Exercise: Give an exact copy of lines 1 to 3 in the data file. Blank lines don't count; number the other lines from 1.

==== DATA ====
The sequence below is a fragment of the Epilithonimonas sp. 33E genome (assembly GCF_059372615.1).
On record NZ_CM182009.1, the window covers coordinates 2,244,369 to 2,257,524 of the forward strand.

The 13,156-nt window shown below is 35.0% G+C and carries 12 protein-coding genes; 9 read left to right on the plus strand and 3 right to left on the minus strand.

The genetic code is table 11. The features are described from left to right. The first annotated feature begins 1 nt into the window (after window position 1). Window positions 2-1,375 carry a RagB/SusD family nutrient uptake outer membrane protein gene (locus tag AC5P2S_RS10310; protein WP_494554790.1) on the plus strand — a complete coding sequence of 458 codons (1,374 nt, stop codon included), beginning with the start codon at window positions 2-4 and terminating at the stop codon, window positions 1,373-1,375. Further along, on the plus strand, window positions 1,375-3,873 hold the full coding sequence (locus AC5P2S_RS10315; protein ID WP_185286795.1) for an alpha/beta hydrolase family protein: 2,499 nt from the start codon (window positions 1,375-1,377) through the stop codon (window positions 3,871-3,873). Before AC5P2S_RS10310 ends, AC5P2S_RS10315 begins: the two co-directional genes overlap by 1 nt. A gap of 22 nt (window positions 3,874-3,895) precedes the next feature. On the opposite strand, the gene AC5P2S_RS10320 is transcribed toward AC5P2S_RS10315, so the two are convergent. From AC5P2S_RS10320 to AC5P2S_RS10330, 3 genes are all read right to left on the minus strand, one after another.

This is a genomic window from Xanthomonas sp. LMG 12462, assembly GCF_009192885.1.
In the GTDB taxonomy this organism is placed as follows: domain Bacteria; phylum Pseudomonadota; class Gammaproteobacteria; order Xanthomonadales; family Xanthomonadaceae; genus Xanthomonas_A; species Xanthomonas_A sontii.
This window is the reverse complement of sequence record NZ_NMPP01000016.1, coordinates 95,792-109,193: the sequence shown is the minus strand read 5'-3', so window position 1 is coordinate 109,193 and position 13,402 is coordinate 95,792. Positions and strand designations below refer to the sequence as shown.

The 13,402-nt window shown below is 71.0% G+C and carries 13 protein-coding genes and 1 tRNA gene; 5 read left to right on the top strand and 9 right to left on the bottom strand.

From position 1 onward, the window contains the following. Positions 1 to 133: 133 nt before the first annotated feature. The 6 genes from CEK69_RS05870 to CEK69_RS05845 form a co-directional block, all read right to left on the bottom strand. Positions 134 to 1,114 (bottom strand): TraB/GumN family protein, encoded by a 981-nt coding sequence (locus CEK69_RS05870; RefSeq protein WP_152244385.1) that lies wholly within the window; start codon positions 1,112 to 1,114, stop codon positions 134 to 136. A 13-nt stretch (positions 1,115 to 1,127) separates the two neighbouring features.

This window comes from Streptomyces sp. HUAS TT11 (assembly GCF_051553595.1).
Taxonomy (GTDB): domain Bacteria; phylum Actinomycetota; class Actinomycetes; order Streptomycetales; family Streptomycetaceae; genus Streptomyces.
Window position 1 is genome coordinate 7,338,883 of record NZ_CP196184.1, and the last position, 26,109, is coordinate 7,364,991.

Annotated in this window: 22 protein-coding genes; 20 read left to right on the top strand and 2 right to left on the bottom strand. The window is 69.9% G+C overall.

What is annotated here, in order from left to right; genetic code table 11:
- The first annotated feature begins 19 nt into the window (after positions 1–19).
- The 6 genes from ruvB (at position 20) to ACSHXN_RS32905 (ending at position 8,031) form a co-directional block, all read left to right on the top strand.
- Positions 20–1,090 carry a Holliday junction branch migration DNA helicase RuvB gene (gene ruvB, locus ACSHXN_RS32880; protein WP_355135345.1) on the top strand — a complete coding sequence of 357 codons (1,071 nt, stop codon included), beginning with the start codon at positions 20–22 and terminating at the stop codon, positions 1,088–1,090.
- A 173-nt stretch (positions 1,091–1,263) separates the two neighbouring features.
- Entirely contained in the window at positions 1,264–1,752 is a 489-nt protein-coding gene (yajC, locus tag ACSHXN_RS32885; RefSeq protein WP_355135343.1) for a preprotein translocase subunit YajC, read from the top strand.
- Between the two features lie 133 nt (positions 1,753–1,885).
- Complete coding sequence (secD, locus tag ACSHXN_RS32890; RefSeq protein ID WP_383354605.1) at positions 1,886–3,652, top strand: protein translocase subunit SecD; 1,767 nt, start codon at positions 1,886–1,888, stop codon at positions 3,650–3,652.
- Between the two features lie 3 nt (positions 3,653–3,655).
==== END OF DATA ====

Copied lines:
The sequence below is a fragment of the Epilithonimonas sp. 33E genome (assembly GCF_059372615.1).
On record NZ_CM182009.1, the window covers coordinates 2,244,369 to 2,257,524 of the forward strand.

The 13,156-nt window shown below is 35.0% G+C and carries 12 protein-coding genes; 9 read left to right on the plus strand and 3 right to left on the minus strand.